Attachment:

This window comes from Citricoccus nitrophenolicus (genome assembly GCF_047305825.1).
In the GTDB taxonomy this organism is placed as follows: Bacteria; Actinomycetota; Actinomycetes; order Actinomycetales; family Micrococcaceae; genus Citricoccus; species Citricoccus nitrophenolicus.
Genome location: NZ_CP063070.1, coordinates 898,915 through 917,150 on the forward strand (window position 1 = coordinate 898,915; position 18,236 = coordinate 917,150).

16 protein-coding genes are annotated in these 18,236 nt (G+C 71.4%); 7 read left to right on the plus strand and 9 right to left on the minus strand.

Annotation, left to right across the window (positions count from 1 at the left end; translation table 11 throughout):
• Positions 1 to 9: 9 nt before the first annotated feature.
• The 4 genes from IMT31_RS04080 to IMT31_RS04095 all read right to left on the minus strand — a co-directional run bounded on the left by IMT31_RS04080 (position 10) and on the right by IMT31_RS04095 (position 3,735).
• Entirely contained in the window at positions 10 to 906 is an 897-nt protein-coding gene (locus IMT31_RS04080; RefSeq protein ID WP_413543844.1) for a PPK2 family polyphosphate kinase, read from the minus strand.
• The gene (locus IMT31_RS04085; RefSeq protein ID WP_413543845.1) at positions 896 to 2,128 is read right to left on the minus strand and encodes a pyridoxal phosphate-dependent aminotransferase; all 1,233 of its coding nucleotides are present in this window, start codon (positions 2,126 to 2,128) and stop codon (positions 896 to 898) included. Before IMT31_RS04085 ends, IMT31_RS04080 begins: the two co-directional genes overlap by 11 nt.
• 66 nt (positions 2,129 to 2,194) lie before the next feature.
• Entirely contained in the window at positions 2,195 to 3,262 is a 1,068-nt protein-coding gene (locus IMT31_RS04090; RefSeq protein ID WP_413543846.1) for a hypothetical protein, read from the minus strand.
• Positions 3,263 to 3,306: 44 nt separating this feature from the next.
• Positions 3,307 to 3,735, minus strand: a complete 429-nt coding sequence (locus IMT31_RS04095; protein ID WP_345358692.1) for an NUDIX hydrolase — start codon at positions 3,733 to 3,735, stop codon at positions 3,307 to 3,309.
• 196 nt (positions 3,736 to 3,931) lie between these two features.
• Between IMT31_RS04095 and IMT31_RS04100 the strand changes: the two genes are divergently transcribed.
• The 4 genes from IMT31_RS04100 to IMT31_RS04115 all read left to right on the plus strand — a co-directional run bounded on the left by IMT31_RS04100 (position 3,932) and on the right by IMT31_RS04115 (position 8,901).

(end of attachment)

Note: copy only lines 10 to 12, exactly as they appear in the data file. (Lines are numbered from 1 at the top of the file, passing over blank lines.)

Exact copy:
• 66 nt (positions 2,129 to 2,194) lie before the next feature.
• Entirely contained in the window at positions 2,195 to 3,262 is a 1,068-nt protein-coding gene (locus IMT31_RS04090; RefSeq protein ID WP_413543846.1) for a hypothetical protein, read from the minus strand.
• Positions 3,263 to 3,306: 44 nt separating this feature from the next.